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Rob Harris
Three Years

Live while you live. We met by chance on a dz I’d visit perhaps once a month. Freestyle was new and camera flyers talked about how challenging it was to follow. I took up camera flying to support my skydiving habit. A thousand camera jumps later, it barely woke me up. I can’t recall exactly how I bumped into Rob Harris, but I remember standing in front of manifest talking. He was in his mid twenties, black hair combed straight up like a wave, too damn good looking, like some surf punk who could be the biggest ass in town and still be flocked by cool people.   But something was disarming about Rob. He was friendly, easy going, didn’t seem to be aware of being cool. That was cool.

So we go up in a King Air. I expected an almost impossible chase, super fast and changing fall rates. I’d heard it all from other camera flyers and didn’t know what to expect from my own flying skills. A feeling started to creep up on me, something I knew eight hundred jumps ago, that rush I used to feel chasing an AFF out the door hoping I wouldn’t take out the student and the instructors again. I was going to bust my ass on this one. On exit, my body was charged. Rob did barrels out the door and swung into a Daffy. Then he started a series of back and twisting layouts. I flew after him contorting my body, arching hard, flaring out, hugging the beach ball to slow fall rate and swooping into a dive to catch up. He was all over the sky and I felt like a human jet on a mission to stay with him, to keep the target in my sites. At deployment, I heard myself panting. I was hooked.

Rob took up skysurfing and when he had around 40 or so jumps, he called me about a competition in Eloy Arizona. It was the first world meet ever in skysurfing. I accepted, and off we went. Board jumpers from around the world were there including the great Patrick De Gayardon, with cameraman, Mike McGowan. We were awestruck. The biggest drop zone in the US with skydivers we recognized from Parachutist and Skydiving. Eric Fradet, Werner Normberg, Scott Smith, Roland Barksdale.

The competition in the intermediate division went like this. Tape five dives, turn in your favorite, and the judges would get back with the results. Bob Griner was there and around four others in our division. Rob had just over fifty jumps, but his presentation to the camera was smooth. He looked cool. We won! I think I enjoyed that medal as much as any I’d ever taken home. And we were sure our names would turn up in Parachutist. They did in some small article. We felt famous. It was March ‘93.

It marked the beginning of our team. Rob decided to train - learn more about skysurfing. I liked to film skysurfing, I liked him. We trained in Taft, supported by the Jones family, for our first Advanced level competition at the ‘93 world meet in Empuria Brava, Spain. Around a month or so before the meet, Bill Jones gave us a bunch of free jumps from his Cessna. I guess he saw something in our work. And he’d take us for joy rides around whatever puffy clouds we could find and would show us different areas of the San Andreas Fault line (some day beach property) from the air. We did a bunch of jumps before taking off for Spain from Bill’s Cessna.

We flew business class (full flight, got lucky) to Spain via British Airways. From Barcelona we traveled to Empuriabrava via train. The competition was huge. Multilingual skysurfers, freestylists, and camera flyers from around the world. The equipment was slick, boards long, cameras tricked out. Rob reminded me that we were there just to do our best. That was our excuse.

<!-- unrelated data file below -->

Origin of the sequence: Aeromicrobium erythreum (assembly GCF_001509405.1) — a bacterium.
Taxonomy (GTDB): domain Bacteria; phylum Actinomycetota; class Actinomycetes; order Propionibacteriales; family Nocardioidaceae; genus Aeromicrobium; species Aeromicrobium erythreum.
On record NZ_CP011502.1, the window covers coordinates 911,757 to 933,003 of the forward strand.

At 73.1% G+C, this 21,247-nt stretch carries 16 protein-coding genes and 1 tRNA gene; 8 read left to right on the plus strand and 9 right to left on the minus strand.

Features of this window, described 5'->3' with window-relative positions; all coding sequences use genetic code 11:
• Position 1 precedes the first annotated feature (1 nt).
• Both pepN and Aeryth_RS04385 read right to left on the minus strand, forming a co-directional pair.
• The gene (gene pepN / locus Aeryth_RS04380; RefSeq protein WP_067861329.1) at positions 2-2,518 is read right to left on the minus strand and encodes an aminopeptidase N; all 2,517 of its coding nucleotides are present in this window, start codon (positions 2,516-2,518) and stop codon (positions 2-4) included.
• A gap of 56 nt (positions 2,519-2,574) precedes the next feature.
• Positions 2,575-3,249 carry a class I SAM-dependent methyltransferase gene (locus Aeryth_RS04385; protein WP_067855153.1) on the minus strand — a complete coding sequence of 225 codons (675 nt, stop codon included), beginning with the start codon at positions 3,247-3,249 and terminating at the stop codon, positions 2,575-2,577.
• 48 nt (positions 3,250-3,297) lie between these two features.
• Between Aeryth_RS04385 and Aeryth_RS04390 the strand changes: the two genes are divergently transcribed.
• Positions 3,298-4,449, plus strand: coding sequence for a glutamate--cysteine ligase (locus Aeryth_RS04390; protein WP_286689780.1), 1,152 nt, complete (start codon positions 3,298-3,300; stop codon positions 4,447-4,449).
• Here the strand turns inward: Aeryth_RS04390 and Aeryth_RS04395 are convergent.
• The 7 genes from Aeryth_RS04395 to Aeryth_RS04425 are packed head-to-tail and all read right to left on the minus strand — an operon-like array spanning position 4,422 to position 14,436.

One training day left. The otters at Empuriabrava had CD players jamming cool tunes all the way to altitude. We dialed in our best stuff and settled into the environment. Empuriabrava is one of the more beautiful places in the world to jump. The next day we landed from competition jump #1 in 3rd place just behind Eric Fradet and Werner Normberg with Patrick De Gayardon and Gus Wing in first. It was amazing! Rob was right up there with the big boys, and Norm Kent (the man) was judging my work! It just felt like we’d landed on some cloud at sunset. I caught the flu - a bad case of it, but we’d come too far. Rob was shining - I competed on adrenaline and flu medicine. Rob hurt his knee and had to sit on my leg to put his board on. We held onto third and made our way to the podium to be receive our medals with Patrick, Gus, Eric, and Werner.

We took the winter off, aside from an occasional pizza commercial. Pizza companies would send me their shirts, hats and boxes, and we’d take them up for an "Air Delivery". We did a bunch of them. In the summer of ‘94 we trained on weekends for the ‘94 world meet in Eloy AZ. Something clicked. Call it chemistry. We started to fly really well. The rules of the competition were announced. Moves were rated A - D in order of difficulty - there were lists of advanced skysurf and camera flying moves. We set our sites and trained. Rob practiced D moves, I practiced D camera moves. We choreographed routines and wrote a wish list. Our style was beginning to show.

We had good routines. I was jumping an old Vector with a Raven 210 and Jeff Jones, Bill’s son, couldn’t bare to have me represent Taft wearing that, so he loaned me his own rig. And we were off to Eloy Arizona for the ‘94 World Meet. We walked onto the drop zone relatively unknown and without a clue as to how well we’d do. We hoped to medal again, but wanted mostly to make the top ten to qualify for the Extreme Games. Skysurf teams from around the world were there. The sky was full of canopies, freestyle and skysurf teams training the last couple days before the meet. You could cut the energy in the air with a knife. We made our way to manifest to register.